Why would I need reconstruction if I decide on having or have had a partial mastectomy?
Understanding your reconstructive options when you are considering or have had a partial mastiectomy (or lumpectomy) is important. Partial mastectomy and lumpectomy are considered “breast-sparing surgery” or “breast conservation surgery” (see Figure 1) because there is an attempt to save as much healthy breast tissue as possible while removing the breast cancer. These procedures are best for treating early stage (I & II) tumors or smaller tumors. The best candidates for this procedure are women with small tumors and larger breasts. Virtually all patients who have one of these procedures will need radiation therapy after surgery. For some patients the removal of breast tissue may leave an indentation, such as a large dimple, in your breast. This indention may not be seen until after your radiation treatment. Also the breast with the breast cancer may become smaller with the removal of the cancer and after radiation. Malposition of the nipple/areola may also occur. Some patients with very small tumors and larger breasts may not have cosmetic consequences from the tumor removal and may not need reconstructive surgery. Therefore, it is important to have a discussion with your breast surgeon to discuss the cosmetic consequences of the tumor removal to your breast appearance.
What reconstructive procedures are available to me if I am having a partial mastectomy?
To prevent these cosmetic changes such as the indentions, significant size differences and nipple/ areola malpositions, a plastic surgeon may be able to “re-arrange” or rotate the tissue that is remaining in your breast at the time of the cancer removal. Often candidates for this technique are women with larger breasts (C or D cup) and smaller tumors. These techniques may leave you with a smaller breast or further scars on your breast. These procedures are referred to as oncoplastic surgery. The oncoplastic techniques utilized by your plastic surgeon often employ incision patterns and techniques traditionally used in cosmetic procedures such as breast lifts (mastopexy) and breast reduction surgery. If these procedures are performed, a “symmetry” or “balancing” procedure to your other breast not affected by cancer may be necessary to match the reconstructed breast. Your breast may also change (ie shrink or tighten) as a result of the radiation therapy.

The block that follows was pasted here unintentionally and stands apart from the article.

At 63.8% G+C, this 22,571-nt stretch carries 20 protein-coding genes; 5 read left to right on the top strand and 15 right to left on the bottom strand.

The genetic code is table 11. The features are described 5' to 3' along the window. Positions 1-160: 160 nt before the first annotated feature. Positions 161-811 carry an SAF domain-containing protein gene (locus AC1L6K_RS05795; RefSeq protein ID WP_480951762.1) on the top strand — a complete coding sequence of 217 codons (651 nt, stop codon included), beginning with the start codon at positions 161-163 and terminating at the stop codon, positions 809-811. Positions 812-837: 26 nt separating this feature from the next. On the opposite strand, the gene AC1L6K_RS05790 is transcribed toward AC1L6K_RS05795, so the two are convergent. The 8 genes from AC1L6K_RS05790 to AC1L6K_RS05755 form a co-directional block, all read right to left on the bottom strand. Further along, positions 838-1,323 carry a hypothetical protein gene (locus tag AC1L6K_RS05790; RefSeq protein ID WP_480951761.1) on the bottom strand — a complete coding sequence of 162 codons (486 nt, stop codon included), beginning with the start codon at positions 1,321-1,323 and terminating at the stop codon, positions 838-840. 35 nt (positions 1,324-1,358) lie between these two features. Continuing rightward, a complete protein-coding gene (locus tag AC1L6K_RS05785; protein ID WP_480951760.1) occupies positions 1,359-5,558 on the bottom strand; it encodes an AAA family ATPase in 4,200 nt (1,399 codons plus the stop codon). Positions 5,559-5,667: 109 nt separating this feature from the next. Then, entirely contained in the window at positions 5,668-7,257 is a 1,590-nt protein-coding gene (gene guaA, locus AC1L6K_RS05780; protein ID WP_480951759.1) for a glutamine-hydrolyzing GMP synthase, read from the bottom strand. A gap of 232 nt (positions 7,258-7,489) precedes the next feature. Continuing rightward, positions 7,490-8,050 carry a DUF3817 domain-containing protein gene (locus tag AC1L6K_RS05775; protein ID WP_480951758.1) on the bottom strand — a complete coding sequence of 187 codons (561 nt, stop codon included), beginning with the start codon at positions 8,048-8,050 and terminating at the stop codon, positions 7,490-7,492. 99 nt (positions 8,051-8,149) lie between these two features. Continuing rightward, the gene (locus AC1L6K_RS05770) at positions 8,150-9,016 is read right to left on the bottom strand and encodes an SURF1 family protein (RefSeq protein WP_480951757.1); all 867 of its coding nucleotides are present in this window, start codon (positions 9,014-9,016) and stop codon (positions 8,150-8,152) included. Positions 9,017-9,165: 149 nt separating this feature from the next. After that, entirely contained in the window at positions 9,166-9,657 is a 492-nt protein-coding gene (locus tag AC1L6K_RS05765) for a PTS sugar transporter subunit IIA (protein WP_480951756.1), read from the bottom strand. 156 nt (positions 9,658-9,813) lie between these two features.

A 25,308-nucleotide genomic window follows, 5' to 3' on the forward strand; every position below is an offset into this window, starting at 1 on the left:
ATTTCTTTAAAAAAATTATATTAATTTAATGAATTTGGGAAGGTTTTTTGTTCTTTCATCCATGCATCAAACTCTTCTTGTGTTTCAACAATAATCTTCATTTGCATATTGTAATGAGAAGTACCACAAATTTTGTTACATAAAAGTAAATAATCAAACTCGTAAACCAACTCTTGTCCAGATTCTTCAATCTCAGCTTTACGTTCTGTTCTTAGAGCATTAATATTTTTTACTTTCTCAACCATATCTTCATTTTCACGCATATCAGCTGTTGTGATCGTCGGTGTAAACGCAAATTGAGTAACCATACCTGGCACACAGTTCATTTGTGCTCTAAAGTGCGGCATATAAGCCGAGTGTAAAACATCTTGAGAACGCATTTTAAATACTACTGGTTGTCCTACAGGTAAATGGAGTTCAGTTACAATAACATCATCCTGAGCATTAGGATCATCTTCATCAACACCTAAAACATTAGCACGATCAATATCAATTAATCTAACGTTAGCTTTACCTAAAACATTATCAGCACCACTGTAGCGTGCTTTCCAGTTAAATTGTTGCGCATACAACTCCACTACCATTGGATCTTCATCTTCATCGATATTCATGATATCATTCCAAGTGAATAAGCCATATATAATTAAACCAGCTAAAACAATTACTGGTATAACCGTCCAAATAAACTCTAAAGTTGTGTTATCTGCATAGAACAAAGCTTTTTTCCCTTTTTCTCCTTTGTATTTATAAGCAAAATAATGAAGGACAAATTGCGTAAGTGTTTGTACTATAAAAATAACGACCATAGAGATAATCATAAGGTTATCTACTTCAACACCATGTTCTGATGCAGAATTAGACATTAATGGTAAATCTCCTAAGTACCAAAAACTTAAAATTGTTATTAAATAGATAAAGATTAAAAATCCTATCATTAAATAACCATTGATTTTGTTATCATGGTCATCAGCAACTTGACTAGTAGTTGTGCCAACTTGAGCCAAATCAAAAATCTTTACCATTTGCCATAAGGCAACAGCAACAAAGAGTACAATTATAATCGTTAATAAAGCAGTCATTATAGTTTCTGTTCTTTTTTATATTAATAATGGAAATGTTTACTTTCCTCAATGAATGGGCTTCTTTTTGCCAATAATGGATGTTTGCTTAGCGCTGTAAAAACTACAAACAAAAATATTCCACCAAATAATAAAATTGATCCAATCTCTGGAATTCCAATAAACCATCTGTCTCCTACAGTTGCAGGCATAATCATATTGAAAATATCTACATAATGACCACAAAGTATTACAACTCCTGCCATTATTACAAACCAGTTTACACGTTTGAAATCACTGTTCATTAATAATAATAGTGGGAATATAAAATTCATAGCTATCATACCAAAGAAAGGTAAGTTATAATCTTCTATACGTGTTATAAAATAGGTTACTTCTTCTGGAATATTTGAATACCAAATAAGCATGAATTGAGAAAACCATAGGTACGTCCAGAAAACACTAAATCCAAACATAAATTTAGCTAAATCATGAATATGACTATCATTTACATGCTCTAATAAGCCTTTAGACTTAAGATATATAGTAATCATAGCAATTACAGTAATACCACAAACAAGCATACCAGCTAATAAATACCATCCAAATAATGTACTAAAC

If you are a women with a smaller breast and do not have enough breast tissue to “re-arrange” or rotate into the area where the cancer was removed you may need to recruit tissue from another part of your body to fill in the defect if your tumor was of significant size. Most commonly local tissue under your armpit along your chest wall can be recruited (local tissue flaps) or tissue from your back (latissimus dorsi flap) can be rotated to fill the space where the tumor was removed. These techniques will leave further scarring along your chest under your armpit and on your back. Therefore it is important for women with smaller breasts and larger tumors to consider the cosmetic consequences of breast conservation because often a full breast reconstruction after a mastectomy can result in a better cosmetic outcome.
What if I have already had a partial mastectomy and have a deformity after radiation or volume asymmetry between my breasts?
If reconstruction is not an option at the time of your cancer surgery, or you have already had a partial mastectomy and as a result have an indentation in your breast, delayed reconstructive options may be used. Because radiation my shrink or tighten your skin, local tissue flaps or the latissimus dorsi flap can be used to fill in the indentation. This may result in you having a “patch” of skin on your breast in the area of the scar where your partial mastectomy was performed. Often your plastic surgeon will also want to assure that your cancer doctors have cleared you from surgery and you are far enough out from your radiation therapy (usually 6 months-1 year) that you have healed enough to have another surgery. In addition, for smaller indentions a technique known as fat grafting (see section on fat grafting) where fat is removed from another part of your body and injected into the depression may be an option. Reconstructive procedures are often more difficult to perform and have a higher risk for complications after radiation therapy.
If you have significant volume difference between your breasts as a result of the partial mastectomy and radiation, your physican may also recommend a symmetry procedure to be performed on the breast that didn’t have the cancer to make the breasts more symmetric rather than performing surgery on the radiated breast.
Questions to Ask Your Cancer Surgeon and Plastic Surgeon
- Would I be a candidate for reconstruction at the time of my partial mastectomy?
- What are the options I have for reconstruction based on my tumor size and breast size?
- What complications are associated with the procedures?
- How will radiation affect my reconstruction?
- Will I need something done to my breast that does not have cancer?